Table of Contents:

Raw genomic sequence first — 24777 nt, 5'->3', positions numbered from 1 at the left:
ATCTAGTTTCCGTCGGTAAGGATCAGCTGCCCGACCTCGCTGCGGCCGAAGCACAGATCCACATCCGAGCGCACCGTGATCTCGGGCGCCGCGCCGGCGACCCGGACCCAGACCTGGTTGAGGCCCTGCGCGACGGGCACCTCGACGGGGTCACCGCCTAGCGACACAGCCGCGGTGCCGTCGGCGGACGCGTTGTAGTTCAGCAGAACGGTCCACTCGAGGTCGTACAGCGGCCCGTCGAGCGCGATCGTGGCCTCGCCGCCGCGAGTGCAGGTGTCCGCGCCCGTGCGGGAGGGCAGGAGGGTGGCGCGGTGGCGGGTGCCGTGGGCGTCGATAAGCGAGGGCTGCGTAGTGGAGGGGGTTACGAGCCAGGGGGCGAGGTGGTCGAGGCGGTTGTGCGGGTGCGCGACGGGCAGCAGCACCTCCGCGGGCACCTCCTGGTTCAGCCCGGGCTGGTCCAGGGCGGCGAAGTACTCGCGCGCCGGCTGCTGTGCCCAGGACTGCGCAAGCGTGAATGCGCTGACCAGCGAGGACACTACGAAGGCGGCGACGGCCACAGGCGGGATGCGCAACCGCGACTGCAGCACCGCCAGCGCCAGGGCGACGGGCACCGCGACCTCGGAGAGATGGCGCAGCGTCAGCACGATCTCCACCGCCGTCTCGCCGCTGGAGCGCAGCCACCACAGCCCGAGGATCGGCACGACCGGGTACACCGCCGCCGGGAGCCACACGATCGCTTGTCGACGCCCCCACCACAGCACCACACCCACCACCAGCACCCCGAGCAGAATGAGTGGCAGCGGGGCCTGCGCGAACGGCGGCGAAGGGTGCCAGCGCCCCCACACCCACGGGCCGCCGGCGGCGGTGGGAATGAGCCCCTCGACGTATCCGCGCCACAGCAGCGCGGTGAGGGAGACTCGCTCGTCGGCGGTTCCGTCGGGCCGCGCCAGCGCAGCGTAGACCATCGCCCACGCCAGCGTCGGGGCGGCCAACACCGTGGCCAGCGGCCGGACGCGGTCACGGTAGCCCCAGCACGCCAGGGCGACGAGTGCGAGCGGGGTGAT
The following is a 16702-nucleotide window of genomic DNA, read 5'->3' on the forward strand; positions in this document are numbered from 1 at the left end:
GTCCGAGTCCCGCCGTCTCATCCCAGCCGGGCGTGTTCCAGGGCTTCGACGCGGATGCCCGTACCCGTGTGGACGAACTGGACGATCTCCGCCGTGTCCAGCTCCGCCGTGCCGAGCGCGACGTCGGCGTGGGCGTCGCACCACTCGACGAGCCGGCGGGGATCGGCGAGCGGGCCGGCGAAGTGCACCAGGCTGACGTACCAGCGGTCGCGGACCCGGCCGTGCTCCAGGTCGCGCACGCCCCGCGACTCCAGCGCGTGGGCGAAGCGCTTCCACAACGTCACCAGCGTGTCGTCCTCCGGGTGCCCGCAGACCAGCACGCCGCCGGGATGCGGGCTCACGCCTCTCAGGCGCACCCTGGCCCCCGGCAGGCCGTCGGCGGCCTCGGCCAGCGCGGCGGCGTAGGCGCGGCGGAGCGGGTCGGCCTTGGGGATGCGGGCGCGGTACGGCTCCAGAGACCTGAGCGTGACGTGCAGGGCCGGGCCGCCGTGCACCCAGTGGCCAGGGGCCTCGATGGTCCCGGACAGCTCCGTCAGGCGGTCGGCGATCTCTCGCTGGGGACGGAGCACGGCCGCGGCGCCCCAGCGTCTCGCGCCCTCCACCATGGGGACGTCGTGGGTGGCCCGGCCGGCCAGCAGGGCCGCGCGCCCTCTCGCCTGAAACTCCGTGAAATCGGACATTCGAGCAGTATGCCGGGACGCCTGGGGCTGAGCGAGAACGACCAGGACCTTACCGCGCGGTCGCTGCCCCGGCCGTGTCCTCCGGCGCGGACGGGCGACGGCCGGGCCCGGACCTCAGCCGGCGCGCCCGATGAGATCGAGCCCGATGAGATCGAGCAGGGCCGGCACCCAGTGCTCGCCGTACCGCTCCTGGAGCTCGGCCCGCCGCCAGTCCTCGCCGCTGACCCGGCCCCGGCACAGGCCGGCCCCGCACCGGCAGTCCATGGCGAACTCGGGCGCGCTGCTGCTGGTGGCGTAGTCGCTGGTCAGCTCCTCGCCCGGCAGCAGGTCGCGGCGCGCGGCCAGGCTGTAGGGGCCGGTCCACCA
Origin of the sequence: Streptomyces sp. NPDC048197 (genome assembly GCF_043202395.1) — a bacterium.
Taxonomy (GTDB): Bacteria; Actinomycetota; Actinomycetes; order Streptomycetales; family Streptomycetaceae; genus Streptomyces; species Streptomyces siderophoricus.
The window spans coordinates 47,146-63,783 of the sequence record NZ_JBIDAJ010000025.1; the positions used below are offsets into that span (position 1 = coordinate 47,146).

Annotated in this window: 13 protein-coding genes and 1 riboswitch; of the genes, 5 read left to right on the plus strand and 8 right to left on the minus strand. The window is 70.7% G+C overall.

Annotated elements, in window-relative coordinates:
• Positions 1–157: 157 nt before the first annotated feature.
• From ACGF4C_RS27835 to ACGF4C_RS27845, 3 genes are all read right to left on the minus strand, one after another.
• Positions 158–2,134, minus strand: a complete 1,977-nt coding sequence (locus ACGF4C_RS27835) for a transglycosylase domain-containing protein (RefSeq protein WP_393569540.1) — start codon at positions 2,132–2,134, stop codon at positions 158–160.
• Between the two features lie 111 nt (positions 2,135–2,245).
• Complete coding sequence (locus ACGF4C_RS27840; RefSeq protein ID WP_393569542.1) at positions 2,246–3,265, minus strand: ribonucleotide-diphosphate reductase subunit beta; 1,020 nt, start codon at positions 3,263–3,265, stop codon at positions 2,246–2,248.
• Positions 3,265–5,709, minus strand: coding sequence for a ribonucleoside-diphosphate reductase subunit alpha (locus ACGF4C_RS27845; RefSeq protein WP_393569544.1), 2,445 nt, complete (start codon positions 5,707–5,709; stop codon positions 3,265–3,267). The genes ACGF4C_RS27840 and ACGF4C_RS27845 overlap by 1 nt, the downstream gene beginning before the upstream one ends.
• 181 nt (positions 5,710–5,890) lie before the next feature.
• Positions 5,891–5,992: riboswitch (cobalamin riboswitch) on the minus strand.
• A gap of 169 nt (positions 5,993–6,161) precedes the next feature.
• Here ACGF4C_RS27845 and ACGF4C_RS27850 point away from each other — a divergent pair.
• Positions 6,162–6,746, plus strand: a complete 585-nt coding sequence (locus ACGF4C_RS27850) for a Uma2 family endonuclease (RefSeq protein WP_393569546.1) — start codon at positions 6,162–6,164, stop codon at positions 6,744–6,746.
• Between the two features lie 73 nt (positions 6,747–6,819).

Nonribosomal peptide synthetases (NRPSs) utilize complex regiospecific and stereospecific reactions to assemble structurally and functionally diverse peptides. Despite the large number of their components and the great diversity of products, the NRPS systems hold a close structural relationship. The NRPS systems shows a modular organisation with defined domains which catalyzing the single reactions. In addition to the catalytic domains the role of dynamic peptidyl carrier protein (PCP) is crucial for understanding of the NRPS mode of action. In this work the disruption of the PCP dynamic via serine to alanin variation or attached pantotheine derivatives and whose effect on the global structure was investigated. Freezing the PCP domain in the AH state allowed the structure determination of a complete termination module of the surfactin synthetase. This structure model shows various unique properties, describing the domain interactions between the condensation domain and PCP, the first DC L domain structure model, an artificial COM helix � COM hand motif as well as a novel orientation of the adenylation subdomain relating to the adenylation coredomain. Furthermore, the formation of a close interaction between the condensation and the two subdomains of the adenylation domain (Acore and Asub), which is called the workbench be noted. Subsequent studies using small-angle scattering (SAXS) showed that this close interaction persists even in the solvated state. This studies confirm the important role of the workbench as a model system for the general understanding of NRPS systems. By combining the structural data of the bidomain structure of TycC5-6 with the surfactin termination module SrfAC a multimodulare NRPS model can be created. This model shows a counter clockwise screw axis where each module along the assembly line ist rotated by 120� as well the complete structural model of the different linker regions. The knowledge about the NRPS organization increase the possibility of constructing active chimeric enzymes, where intact modules or even single domains are exchanged to allow the biosynthesis of novel nonribosomal peptides and facilitate the access to new biologically active peptide compounds.